EP2675960B1 - Split gusset connection - Google Patents

Split gusset connection Download PDF

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Publication number
EP2675960B1
EP2675960B1 EP12746785.0A EP12746785A EP2675960B1 EP 2675960 B1 EP2675960 B1 EP 2675960B1 EP 12746785 A EP12746785 A EP 12746785A EP 2675960 B1 EP2675960 B1 EP 2675960B1
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EP
European Patent Office
Prior art keywords
gusset
column
brace
plate
joint
Prior art date
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Application number
EP12746785.0A
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German (de)
French (fr)
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EP2675960A4 (en
EP2675960A2 (en
Inventor
Constantine Shuhaibar
Original Assignee
Constantine Shuhaibar
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Priority to US201161442738P priority Critical
Application filed by Constantine Shuhaibar filed Critical Constantine Shuhaibar
Priority to PCT/US2012/025122 priority patent/WO2012112608A2/en
Publication of EP2675960A2 publication Critical patent/EP2675960A2/en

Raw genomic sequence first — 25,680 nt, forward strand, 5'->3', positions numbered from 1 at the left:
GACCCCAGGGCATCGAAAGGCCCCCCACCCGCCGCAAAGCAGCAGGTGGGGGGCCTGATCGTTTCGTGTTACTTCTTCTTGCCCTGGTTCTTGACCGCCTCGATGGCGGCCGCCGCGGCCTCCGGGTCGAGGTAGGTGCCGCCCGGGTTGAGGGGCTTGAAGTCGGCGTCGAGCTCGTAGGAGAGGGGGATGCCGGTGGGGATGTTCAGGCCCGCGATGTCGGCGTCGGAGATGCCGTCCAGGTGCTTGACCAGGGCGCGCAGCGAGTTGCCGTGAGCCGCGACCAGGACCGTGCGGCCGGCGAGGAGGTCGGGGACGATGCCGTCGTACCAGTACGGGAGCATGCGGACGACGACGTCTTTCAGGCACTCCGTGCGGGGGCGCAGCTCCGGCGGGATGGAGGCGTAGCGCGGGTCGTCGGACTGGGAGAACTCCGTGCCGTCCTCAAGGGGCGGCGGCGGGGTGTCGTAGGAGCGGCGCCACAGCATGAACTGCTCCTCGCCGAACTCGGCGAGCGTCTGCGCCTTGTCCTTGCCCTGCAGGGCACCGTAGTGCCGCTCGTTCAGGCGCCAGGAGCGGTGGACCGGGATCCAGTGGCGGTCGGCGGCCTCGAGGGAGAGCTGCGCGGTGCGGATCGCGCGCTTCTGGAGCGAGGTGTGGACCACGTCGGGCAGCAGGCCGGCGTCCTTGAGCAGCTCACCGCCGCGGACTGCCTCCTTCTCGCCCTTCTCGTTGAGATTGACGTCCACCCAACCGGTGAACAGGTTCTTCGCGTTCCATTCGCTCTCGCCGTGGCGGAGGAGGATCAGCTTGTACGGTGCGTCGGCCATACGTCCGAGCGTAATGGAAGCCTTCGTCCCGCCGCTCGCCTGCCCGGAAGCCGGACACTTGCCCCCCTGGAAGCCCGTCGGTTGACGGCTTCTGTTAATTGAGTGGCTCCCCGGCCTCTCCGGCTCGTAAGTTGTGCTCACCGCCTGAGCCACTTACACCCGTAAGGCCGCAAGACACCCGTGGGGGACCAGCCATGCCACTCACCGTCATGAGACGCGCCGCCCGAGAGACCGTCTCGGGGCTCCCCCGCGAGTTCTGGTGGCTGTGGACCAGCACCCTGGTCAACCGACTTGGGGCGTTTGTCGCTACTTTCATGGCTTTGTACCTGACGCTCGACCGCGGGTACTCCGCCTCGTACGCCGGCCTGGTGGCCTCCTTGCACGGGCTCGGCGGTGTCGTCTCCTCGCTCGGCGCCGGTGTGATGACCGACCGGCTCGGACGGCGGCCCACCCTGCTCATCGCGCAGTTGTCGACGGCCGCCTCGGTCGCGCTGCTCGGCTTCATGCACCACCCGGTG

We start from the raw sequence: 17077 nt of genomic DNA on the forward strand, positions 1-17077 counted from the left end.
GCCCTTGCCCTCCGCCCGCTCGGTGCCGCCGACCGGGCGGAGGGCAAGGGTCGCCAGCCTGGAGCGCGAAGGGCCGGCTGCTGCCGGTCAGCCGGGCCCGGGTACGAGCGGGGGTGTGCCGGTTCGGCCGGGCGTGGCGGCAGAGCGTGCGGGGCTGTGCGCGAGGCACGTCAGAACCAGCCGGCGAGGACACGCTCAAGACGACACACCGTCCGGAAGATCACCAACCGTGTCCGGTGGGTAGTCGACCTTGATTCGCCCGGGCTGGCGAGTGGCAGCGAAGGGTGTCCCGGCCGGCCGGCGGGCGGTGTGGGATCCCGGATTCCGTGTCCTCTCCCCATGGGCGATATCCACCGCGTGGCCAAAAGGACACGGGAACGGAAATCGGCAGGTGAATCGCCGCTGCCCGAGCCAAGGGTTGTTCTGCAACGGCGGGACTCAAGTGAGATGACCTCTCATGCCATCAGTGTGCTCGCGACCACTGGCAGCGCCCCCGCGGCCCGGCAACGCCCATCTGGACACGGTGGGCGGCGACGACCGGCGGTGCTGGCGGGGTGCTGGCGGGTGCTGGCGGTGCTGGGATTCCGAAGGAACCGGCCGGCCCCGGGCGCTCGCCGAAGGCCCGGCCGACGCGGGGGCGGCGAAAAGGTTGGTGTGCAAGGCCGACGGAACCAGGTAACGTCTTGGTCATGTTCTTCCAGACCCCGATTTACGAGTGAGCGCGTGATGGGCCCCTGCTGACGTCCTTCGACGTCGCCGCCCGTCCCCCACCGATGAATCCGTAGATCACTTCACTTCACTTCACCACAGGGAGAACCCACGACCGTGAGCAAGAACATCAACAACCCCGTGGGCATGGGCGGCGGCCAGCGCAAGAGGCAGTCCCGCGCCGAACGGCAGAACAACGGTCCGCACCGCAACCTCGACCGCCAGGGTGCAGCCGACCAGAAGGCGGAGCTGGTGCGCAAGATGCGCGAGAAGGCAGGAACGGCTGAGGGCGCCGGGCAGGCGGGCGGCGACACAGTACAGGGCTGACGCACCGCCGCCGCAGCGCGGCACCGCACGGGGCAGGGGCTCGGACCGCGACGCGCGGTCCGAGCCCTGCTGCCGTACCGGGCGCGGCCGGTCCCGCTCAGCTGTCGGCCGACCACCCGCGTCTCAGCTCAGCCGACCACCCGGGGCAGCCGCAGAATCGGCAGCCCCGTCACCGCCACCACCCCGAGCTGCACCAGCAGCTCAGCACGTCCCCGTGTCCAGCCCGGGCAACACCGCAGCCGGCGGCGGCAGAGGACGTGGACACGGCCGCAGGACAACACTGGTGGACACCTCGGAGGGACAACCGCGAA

Publication of EP2675960A4 publication Critical patent/EP2675960A4/en
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Publication of EP2675960B1 publication Critical patent/EP2675960B1/en
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    • EFIXED CONSTRUCTIONS
    • E04BUILDING
    • E04BGENERAL BUILDING CONSTRUCTIONS; WALLS, e.g. PARTITIONS; ROOFS; FLOORS; CEILINGS; INSULATION OR OTHER PROTECTION OF BUILDINGS
    • E04B1/00Constructions in general; Structures which are not restricted either to walls, e.g. partitions, or floors or ceilings or roofs
    • E04B1/18Structures comprising elongated load-supporting parts, e.g. columns, girders, skeletons
    • E04B1/24Structures comprising elongated load-supporting parts, e.g. columns, girders, skeletons the supporting parts consisting of metal
    • E04B1/2403Connection details of the elongated load-supporting parts
    • EFIXED CONSTRUCTIONS